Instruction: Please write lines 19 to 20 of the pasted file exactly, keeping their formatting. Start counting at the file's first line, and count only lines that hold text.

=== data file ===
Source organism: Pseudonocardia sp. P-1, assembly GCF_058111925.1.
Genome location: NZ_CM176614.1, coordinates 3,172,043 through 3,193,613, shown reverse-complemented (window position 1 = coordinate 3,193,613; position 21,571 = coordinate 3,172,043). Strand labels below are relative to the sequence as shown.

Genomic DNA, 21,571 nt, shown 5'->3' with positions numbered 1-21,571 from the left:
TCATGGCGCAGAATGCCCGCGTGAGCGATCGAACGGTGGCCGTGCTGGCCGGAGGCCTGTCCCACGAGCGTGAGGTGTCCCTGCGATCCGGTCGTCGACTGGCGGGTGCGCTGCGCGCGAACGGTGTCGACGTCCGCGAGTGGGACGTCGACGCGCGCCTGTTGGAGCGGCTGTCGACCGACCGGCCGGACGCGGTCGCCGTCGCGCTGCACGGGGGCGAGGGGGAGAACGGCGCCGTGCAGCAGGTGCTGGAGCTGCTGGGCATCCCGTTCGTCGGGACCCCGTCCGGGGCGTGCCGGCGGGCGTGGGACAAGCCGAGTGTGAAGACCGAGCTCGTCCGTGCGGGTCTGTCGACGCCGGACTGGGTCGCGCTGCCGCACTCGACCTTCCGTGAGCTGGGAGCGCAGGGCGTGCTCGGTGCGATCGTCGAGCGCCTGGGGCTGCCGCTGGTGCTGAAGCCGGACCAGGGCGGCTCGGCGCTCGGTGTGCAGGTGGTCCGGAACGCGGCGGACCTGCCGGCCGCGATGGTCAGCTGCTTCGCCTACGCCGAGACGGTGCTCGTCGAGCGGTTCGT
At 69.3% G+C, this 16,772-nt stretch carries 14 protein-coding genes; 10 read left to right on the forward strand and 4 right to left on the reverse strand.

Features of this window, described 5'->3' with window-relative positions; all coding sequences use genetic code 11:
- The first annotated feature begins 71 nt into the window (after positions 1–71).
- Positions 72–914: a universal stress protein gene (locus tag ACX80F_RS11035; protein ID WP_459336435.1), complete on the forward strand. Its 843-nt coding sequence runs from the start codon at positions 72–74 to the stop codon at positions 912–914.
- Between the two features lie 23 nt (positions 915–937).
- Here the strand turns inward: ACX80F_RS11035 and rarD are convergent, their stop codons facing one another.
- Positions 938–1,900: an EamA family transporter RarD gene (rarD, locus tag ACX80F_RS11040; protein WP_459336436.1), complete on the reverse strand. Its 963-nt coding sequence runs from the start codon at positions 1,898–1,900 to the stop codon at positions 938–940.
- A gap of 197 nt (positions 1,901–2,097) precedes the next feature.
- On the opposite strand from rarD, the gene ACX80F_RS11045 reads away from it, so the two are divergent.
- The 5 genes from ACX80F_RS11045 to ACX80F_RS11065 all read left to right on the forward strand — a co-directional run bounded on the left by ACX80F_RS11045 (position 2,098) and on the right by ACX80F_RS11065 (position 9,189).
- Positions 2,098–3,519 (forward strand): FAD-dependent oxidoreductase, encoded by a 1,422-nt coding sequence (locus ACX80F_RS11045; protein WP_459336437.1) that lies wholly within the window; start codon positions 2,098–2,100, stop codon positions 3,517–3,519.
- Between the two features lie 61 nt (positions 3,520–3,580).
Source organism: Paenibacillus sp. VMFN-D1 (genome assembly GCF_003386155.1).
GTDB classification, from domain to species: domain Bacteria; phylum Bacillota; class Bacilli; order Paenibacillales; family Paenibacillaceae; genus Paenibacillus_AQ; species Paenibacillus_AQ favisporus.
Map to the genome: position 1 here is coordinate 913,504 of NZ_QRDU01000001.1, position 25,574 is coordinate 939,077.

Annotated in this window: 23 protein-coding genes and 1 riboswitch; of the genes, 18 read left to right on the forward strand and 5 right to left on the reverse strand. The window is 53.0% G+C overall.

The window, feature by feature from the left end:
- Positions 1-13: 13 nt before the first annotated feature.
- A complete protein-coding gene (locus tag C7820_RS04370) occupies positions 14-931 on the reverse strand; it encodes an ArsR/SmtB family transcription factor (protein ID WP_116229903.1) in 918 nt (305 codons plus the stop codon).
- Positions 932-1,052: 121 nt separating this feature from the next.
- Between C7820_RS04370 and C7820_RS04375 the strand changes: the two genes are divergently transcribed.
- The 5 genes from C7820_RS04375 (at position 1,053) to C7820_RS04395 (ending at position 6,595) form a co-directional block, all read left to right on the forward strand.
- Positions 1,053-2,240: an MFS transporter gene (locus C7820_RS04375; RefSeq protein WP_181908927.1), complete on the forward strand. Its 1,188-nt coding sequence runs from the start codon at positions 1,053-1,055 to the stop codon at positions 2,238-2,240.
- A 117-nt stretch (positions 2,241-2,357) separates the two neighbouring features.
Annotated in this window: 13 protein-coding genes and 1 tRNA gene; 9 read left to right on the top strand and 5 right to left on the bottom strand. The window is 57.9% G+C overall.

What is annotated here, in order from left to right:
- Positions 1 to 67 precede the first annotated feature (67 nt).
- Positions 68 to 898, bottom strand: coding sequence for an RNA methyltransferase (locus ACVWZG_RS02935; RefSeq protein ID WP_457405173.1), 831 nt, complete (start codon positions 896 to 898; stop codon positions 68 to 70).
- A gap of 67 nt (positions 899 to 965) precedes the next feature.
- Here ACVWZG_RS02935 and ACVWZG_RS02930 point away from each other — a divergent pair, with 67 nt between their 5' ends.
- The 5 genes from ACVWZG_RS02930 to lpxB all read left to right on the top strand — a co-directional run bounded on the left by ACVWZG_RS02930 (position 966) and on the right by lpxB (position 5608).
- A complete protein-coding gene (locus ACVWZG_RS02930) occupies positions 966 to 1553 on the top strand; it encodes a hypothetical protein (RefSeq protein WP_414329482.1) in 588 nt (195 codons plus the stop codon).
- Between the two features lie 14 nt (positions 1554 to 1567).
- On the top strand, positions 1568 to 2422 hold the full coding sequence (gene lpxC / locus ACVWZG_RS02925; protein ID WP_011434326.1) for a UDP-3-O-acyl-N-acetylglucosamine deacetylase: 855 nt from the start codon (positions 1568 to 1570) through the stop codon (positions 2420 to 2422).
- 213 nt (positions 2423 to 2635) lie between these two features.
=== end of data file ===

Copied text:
Map to the genome: position 1 here is coordinate 913,504 of NZ_QRDU01000001.1, position 25,574 is coordinate 939,077.

Annotated in this window: 23 protein-coding genes and 1 riboswitch; of the genes, 18 read left to right on the forward strand and 5 right to left on the reverse strand. The window is 53.0% G+C overall.